MERIDA, Mexico—One ferocious and relentless hurricane. One historic tropical storm. Three areas of intense concern.
Area one: Mexico's Yucatan Peninsula. Hurricane Wilma clobbered the tourist havens of Playa del Carmen, Cancun and Cozumel. Thousands of people trembled through a second day of misery as the powerful storm slowly crawled through the region.
Wilma all but stalled, repeatedly pounding high-rise hotels and other facilities in heavily developed tourist areas. In Cancun, the Caribbean flowed over the hotel zone, reached three stories high and merged with an inland lagoon. Hundreds of tourists had to be rescued from their refuge at a gymnasium after the roof blew away.
"It's a destructive hurricane, with major rainfall but also very high winds, powerful winds, destroying large areas of the region," Mexican President Vicente Fox said in his Saturday radio address. "But we're taking all the necessary measures. Please be calm. ... There's still much ahead of us."
A representative of Cancun General Hospital Saturday told the Mexican press that two people died from heart attacks and a 40-year-old man was killed when a tree fell on him as he stepped outside his house. Seven other people were seriously injured when a gas tank exploded in Playa del Carmen.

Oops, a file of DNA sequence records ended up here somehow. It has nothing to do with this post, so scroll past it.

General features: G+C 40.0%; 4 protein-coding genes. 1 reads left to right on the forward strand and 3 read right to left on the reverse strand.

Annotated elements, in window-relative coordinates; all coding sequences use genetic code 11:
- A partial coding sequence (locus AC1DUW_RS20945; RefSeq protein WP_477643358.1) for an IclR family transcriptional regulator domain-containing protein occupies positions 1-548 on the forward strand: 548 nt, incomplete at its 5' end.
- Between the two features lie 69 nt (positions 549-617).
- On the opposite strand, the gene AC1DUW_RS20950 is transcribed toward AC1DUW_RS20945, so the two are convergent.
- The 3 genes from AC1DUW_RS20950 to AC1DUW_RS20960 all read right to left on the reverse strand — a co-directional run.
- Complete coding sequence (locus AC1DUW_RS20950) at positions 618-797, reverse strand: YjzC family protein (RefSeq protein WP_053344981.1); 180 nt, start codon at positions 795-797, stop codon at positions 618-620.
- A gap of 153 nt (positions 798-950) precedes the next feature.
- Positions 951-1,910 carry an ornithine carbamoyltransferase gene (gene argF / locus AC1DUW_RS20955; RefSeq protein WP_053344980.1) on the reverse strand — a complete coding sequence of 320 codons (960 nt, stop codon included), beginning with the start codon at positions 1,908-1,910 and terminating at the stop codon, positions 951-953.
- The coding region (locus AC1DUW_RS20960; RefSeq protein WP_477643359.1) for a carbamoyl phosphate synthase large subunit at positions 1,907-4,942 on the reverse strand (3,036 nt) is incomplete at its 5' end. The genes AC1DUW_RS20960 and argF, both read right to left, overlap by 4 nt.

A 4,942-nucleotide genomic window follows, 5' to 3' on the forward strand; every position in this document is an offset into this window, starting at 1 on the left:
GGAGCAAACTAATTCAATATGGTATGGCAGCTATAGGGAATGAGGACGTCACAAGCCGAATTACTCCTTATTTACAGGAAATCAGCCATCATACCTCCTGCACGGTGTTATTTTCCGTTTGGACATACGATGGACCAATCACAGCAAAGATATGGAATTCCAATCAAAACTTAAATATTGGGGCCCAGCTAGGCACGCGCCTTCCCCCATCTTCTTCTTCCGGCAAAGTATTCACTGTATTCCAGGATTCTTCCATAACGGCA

Felix Gonzalez Cantu, the governor of Quintana Roo state, said that schools, hospitals, hotels and highways were substantially damaged. He called it "a level of destruction without precedent."
There was particular concern for the residents of Cozumel, an island hammered by the storm, where only half of the 150,000 people heeded evacuation orders.
Area two: South Florida. Forecasters predicted that Wilma—which struck the Yucatan Friday as a Category 4 storm—would slice through Florida as a Category 2 hurricane, with 105 mph winds.
Wilma's timing, intensity and exact path remained uncertain, but the Saturday afternoon forecast suggested that its core would reach Florida's southwest coast on Monday morning. Hurricane watches covered the Florida Keys, the state's East Coast from south of Miami to Titusville and the Gulf Coast all the way north to Bradenton.
At the entrance to Key West, this message flashed on a hotel billboard: "Go Home Wilma, Fred is Waiting for You."
Officials urged everyone in South Florida to shutter their homes Sunday morning.
Residents of the Keys and Sanibel, Captiva and other barrier islands along southwest Florida were ordered to flee. Experts warned that tornadoes could swarm across the southern half of the state.
"The recipe is there for increased tornado threats," said Mike Stone, a spokesman for the Florida Division of Emergency Management. "Folks really need to watch that."
Area three: Haiti and the Dominican Republic. Unbelievably, Tropical Storm Alpha—the 22nd named storm of this record-breaking season—developed in the Caribbean.
Alpha broke the Atlantic hurricane season activity record set in 1933 and marked the first time that forecasters have run out of names and had to resort to the Greek alphabet for additional names.